Micol Ostow: Exactly what Michael said! We were lucky that we’d each naturally chosen a different moment in time to write about, so once we’d settled on the Christmas Carol overarching theme, it was mostly about finding an emotional through line that would connect each of our stories. But the truth is, it was mostly already there, as we’re all such genuine fans who came to the material with really like-minded affection for the characters. Because my story was the one set in present-day, it made sense for it to be the one that was connected to the wraparound arc, so I took point on that. In my past life I was a children’s book editor and I have lots of experience with anthologies and such, so making sure that my little “cryptkeeper” umbrella unified the story was a fun chance to revisit those skills.
I love that the question about Santa’s existence plays a small, but important part of the story – and I really love the inventive answer to that question (100% stealing it to explain Santa to my own kid!) Where did that come from? Who had the idea of that particular explanation of Santa and whether he’s real?
J. Torres: That’s actually “based on a true story.” My eldest came home upset from school one day because a classmate had told him Santa didn’t exist, and it was just parents leaving presents out for their kids. So, I came up with an explanation on the spot, and it’s pretty much what Archie’s dad tells him.
Micol Ostow: Gotta chime in even though it wasn’t my story – my mother converted to Judaism and I was raised Jewish so on a practical level, there was never gonna be any Santa for me. And religion aside, my family was NOT prone to whimsy (ie no stories of the Tooth Fairy or anything like that). So for my part now, I’m all about letting my kids/all kids (and people of all ages, for that matter) hang on to belief and wonder for as long as possible. My three-year-old nephew had the chance to meet Santa in his apartment complex last winter and we’ve all gone to great lengths to sustain the fantasy that Stuytown, NYC is a portal to the North Pole (even if my father is ambivalent about the whole thing).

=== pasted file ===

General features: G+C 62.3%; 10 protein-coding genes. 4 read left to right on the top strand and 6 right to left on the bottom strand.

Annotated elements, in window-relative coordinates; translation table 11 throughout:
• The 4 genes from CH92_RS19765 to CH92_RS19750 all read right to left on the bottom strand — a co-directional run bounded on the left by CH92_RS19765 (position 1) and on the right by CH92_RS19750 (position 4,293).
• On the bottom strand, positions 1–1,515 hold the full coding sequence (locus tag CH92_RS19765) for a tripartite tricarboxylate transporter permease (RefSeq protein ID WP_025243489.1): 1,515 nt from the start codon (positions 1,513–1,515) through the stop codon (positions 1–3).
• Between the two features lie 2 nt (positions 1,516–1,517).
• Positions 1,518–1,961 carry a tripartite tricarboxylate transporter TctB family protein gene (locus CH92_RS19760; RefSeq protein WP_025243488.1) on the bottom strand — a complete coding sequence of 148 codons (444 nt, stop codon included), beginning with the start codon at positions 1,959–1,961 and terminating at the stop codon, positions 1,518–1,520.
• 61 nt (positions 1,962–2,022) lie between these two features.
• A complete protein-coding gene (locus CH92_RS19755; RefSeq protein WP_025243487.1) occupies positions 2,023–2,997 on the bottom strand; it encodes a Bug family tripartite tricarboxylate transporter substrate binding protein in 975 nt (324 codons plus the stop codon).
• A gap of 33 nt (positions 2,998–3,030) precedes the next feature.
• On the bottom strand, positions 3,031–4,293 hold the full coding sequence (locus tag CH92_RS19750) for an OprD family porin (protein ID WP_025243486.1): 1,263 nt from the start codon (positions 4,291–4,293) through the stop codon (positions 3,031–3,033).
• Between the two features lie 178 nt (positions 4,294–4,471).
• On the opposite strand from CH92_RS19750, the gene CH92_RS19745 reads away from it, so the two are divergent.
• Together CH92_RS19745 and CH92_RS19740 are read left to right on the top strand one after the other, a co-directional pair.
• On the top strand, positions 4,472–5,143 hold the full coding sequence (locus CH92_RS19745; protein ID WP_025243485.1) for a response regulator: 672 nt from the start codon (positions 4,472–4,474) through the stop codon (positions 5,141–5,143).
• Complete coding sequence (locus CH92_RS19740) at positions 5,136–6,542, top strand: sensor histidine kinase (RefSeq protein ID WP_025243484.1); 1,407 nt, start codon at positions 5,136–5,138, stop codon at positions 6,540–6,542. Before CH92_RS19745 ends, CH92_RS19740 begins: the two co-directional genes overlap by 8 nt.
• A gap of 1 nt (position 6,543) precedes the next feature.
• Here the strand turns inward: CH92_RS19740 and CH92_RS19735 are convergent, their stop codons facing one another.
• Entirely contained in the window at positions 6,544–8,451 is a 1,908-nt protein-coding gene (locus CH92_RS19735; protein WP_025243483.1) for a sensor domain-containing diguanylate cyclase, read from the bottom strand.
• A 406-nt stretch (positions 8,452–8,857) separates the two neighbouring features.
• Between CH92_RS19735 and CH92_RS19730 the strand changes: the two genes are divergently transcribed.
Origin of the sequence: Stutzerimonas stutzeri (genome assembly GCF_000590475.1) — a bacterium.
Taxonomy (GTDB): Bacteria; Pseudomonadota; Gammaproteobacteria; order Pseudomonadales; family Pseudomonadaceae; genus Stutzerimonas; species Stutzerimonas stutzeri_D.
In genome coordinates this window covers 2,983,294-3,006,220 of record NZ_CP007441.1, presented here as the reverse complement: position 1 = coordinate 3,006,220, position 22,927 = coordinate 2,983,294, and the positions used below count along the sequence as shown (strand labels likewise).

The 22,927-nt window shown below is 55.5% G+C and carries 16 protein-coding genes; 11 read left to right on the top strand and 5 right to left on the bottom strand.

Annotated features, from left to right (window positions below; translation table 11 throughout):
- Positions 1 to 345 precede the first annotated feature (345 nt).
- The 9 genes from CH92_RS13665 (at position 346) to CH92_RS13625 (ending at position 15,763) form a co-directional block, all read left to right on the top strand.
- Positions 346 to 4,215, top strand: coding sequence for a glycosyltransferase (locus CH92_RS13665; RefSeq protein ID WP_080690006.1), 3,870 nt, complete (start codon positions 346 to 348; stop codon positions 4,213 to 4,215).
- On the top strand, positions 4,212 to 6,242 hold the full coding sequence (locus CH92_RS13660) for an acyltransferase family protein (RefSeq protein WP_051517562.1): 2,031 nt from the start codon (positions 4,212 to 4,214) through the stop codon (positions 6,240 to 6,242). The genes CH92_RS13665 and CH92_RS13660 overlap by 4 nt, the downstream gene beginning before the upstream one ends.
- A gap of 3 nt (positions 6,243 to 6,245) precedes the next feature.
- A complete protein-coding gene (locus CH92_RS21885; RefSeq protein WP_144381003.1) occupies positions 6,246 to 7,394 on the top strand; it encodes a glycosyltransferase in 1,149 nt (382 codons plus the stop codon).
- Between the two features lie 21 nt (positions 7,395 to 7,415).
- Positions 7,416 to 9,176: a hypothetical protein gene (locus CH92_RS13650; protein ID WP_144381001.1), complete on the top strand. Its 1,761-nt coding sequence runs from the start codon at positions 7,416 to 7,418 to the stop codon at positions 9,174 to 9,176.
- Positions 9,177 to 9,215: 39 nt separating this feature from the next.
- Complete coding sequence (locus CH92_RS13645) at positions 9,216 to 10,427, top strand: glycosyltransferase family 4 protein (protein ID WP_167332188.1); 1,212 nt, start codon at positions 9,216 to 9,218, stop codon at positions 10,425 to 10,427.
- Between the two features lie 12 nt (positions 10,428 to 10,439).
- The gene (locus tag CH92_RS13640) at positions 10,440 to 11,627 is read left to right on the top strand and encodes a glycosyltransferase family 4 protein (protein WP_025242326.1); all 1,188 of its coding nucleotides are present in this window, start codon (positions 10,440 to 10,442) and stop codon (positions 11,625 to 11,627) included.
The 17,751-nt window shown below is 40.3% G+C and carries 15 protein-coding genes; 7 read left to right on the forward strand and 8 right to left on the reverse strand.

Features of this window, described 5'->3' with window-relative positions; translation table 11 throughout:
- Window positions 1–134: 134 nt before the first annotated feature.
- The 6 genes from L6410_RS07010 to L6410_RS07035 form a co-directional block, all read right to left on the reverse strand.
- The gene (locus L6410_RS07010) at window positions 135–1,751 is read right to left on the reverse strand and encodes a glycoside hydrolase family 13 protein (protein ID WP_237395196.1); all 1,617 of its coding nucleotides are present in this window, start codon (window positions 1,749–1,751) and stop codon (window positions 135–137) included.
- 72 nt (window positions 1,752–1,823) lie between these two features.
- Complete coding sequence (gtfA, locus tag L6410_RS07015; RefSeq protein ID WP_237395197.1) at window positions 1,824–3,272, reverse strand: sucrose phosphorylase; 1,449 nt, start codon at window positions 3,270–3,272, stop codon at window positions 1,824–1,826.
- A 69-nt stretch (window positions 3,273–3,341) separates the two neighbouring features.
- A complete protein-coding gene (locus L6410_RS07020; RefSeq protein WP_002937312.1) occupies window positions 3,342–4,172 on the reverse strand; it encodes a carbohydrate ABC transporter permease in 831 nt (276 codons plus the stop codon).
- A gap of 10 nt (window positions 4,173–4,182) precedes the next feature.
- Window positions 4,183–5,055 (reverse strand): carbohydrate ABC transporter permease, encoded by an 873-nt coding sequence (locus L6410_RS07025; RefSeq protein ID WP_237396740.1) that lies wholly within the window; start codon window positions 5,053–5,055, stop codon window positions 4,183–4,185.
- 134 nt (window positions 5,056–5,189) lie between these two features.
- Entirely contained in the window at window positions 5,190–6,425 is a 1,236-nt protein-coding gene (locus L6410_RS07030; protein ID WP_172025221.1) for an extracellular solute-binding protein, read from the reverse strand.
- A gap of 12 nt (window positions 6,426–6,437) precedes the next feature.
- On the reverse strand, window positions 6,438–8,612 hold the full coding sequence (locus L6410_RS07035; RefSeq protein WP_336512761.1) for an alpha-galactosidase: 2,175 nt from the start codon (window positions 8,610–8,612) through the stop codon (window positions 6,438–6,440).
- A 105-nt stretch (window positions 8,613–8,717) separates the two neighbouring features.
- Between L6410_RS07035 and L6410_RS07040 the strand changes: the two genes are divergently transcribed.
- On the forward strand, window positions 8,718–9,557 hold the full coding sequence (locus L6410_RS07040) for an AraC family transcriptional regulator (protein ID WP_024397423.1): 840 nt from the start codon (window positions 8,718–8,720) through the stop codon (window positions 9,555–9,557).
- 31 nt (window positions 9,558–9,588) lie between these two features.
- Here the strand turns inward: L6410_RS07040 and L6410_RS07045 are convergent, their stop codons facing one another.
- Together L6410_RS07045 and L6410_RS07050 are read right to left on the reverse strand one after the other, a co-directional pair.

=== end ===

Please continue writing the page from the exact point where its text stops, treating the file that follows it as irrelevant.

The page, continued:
It’s so refreshing to see Hanukkah included in this story as it’s not always incorporated in holiday specials – and here it’s done very naturally so it doesn’t feel like an addition. It feels normal. Was it important that the holiday be included in this way? Tell me a bit about the process behind that.
Micol Ostow: Honestly, when Jamie first mentioned a holiday round-up, I asked her straight up, “what do you NOT need more of, and what would you LOVE to see more of?” Maybe it would have been different if I’d had a specific story in mind, but when you’re working from a blank slate you may as well try to address a void, IMO. And Hanukkah was mentioned and as I think my answer to the Santa question above shows, questions of cultural observation and traditions and blended communities have been at the forefront of my mind for… well, ever, now, so it felt pretty natural to have the kids at Riverdale feature a latke-eating contest alongside their secret Santa exchange. I think it’d be pretty self-aggrandizing to say it was ‘Important’ with a capital ‘I’ to incorporate it that way, but then again, Hanukkah really doesn’t feature heavily in pop culture that often. And when it does, it tends to be the focus in a very, “let’s learn about the miracle of the oil lamp in the temple!” kind of way. So to be able to sneak it in as a casual plot point *is* kind of… cool? Anyway, it was fun for me, so I hope it’s fun for others!